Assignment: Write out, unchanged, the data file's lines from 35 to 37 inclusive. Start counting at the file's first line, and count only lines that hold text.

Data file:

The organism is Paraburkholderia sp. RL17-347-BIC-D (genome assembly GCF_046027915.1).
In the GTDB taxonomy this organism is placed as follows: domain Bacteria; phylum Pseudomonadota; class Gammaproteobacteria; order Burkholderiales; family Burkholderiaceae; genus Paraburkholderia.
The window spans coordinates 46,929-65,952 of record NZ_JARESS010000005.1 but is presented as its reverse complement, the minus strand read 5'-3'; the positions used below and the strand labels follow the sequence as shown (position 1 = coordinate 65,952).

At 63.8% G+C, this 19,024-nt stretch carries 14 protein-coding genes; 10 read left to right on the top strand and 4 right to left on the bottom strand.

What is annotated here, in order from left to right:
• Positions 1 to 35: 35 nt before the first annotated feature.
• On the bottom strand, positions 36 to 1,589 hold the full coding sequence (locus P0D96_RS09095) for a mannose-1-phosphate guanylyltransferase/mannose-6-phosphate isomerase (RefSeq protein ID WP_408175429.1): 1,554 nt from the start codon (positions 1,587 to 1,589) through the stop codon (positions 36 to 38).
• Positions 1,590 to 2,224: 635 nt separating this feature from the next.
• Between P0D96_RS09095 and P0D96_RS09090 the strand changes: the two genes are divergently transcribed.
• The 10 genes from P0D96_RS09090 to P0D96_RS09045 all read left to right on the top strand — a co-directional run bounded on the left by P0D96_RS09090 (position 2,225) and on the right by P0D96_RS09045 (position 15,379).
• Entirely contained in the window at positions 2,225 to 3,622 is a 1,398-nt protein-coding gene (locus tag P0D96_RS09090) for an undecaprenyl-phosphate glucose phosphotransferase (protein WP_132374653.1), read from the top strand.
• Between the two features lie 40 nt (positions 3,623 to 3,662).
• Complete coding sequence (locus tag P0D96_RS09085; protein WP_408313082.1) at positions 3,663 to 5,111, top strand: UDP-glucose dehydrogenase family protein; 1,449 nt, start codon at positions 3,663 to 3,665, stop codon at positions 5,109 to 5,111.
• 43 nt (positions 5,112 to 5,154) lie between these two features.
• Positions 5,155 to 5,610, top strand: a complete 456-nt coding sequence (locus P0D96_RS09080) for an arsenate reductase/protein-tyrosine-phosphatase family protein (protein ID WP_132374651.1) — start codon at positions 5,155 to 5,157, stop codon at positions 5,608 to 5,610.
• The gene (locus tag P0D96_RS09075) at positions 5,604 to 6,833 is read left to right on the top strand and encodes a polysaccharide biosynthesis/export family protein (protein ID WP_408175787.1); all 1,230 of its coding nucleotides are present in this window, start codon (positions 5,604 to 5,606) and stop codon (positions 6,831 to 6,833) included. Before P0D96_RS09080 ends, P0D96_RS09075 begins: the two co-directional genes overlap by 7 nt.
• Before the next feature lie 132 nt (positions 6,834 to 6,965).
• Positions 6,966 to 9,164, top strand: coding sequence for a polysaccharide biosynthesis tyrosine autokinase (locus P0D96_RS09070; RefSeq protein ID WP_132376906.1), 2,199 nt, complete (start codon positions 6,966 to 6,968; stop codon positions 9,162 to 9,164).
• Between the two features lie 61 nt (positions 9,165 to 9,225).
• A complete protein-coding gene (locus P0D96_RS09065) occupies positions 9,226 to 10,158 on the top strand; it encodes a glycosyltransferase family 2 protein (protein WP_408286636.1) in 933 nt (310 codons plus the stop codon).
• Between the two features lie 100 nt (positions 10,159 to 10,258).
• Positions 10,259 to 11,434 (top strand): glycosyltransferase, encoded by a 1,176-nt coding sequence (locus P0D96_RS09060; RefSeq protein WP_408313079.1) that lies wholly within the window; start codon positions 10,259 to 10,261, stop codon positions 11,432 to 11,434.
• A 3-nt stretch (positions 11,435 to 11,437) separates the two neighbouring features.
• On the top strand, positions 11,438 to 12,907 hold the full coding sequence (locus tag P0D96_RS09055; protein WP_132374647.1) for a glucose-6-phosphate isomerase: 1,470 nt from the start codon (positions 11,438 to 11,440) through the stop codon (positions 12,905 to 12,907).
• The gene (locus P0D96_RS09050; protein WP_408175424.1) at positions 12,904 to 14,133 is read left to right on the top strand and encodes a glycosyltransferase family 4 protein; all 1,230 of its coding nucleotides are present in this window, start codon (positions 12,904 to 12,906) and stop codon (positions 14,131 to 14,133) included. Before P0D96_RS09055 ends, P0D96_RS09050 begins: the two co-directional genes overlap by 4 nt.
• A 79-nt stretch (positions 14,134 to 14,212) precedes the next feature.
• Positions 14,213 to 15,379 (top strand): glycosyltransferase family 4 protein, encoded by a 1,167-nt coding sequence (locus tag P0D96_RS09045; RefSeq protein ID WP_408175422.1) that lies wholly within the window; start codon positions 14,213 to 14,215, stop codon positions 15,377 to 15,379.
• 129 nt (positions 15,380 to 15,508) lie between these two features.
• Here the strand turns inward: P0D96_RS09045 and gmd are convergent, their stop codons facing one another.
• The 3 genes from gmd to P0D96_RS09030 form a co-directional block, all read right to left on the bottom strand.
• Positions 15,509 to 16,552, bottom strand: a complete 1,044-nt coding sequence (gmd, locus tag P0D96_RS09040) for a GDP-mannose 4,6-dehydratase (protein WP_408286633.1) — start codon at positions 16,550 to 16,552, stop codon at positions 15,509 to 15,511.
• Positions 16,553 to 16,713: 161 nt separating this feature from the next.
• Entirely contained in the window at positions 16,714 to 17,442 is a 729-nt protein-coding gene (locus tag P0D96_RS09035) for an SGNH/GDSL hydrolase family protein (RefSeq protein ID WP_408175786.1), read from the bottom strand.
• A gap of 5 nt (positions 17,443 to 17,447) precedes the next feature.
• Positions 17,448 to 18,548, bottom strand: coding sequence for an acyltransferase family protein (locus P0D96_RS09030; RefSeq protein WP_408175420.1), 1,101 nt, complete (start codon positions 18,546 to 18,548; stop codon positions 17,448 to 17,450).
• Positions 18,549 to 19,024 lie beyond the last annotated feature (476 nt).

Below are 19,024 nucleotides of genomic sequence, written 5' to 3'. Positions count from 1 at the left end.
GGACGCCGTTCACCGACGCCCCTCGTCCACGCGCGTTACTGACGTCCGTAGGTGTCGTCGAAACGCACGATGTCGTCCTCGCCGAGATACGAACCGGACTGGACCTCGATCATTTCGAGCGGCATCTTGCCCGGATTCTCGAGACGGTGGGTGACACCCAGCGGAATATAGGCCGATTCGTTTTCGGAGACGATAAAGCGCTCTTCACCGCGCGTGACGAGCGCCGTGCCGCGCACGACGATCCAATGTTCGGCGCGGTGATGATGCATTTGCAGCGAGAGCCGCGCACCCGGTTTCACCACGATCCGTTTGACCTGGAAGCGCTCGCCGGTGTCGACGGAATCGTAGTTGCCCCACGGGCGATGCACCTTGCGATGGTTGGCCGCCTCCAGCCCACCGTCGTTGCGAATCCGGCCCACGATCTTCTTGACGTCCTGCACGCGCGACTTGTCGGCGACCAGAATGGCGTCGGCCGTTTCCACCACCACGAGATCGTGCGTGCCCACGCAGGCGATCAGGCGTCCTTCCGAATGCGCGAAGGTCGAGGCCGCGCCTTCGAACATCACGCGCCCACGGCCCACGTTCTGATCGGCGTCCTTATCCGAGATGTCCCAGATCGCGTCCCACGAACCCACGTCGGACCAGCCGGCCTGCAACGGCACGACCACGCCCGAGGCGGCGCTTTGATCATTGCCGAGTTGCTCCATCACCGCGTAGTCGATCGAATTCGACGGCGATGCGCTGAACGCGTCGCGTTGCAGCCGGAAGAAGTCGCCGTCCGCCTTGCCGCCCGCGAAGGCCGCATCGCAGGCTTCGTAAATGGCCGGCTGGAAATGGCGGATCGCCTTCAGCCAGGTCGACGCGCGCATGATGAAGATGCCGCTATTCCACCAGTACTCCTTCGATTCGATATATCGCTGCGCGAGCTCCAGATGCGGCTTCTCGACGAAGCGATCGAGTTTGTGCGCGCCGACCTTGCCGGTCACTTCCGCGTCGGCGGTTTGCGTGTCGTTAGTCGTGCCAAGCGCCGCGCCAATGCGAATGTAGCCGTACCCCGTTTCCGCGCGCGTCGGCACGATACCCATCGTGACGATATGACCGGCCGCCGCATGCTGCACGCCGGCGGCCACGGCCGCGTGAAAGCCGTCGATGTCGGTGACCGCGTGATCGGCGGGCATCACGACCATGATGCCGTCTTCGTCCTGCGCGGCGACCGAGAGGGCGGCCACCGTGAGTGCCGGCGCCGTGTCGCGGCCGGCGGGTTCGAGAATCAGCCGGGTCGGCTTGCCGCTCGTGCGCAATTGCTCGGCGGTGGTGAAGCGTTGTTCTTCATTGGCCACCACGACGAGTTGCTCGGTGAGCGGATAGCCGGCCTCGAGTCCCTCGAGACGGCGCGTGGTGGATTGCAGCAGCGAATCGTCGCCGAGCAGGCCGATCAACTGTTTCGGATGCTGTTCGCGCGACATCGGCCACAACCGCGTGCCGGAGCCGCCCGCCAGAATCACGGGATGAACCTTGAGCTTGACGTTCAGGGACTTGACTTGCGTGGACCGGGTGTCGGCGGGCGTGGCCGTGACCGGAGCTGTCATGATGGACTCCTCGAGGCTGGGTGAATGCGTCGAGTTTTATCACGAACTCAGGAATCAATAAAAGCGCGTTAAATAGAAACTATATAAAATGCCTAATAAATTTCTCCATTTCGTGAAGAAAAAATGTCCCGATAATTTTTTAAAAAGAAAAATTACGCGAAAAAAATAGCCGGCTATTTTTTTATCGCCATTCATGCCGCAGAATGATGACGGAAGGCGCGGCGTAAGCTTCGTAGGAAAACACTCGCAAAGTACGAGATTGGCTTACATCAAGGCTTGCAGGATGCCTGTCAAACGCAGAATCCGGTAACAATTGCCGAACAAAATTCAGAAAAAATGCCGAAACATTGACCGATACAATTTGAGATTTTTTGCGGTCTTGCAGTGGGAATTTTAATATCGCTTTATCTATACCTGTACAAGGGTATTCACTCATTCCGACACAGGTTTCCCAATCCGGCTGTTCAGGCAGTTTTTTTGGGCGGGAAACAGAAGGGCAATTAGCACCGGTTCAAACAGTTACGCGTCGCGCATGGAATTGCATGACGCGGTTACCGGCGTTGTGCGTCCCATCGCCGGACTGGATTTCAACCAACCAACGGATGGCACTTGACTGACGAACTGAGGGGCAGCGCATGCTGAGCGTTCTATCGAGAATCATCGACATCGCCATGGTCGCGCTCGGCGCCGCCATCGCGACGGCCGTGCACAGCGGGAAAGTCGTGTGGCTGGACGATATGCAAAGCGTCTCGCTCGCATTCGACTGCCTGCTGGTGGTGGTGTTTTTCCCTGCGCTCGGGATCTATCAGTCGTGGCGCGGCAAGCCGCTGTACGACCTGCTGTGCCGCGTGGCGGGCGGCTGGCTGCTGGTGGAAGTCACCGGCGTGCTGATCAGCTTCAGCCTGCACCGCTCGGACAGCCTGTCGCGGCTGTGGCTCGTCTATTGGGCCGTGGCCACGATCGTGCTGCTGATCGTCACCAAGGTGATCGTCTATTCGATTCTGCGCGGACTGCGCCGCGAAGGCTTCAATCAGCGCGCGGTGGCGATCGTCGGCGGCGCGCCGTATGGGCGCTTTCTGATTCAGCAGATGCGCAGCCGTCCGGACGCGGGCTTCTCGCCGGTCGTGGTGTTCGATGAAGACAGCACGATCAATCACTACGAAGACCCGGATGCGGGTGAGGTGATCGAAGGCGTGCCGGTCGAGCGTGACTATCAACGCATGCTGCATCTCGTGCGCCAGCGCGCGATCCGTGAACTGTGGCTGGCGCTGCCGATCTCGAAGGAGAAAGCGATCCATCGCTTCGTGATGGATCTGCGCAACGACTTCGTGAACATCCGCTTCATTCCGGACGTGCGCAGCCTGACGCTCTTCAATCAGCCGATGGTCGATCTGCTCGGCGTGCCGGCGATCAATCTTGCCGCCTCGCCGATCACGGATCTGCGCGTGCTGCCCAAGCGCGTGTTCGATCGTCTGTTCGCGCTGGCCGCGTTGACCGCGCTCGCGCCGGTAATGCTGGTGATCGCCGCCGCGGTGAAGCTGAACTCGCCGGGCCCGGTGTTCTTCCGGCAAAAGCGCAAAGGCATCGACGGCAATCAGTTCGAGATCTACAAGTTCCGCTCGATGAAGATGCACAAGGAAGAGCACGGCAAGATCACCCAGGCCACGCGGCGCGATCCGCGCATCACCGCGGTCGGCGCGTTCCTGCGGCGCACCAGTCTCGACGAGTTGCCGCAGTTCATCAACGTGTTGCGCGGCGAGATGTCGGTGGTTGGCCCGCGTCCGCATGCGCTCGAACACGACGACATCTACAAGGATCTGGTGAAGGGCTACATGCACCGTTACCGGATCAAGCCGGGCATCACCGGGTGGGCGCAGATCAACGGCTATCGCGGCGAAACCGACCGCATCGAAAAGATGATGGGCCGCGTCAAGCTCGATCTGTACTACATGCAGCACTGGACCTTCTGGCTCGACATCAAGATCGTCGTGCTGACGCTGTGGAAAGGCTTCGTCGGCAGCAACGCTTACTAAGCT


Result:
• Positions 17,448 to 18,548, bottom strand: coding sequence for an acyltransferase family protein (locus P0D96_RS09030; RefSeq protein WP_408175420.1), 1,101 nt, complete (start codon positions 18,546 to 18,548; stop codon positions 17,448 to 17,450).
• Positions 18,549 to 19,024 lie beyond the last annotated feature (476 nt).

Below are 19,024 nucleotides of genomic sequence, written 5' to 3'. Positions count from 1 at the left end.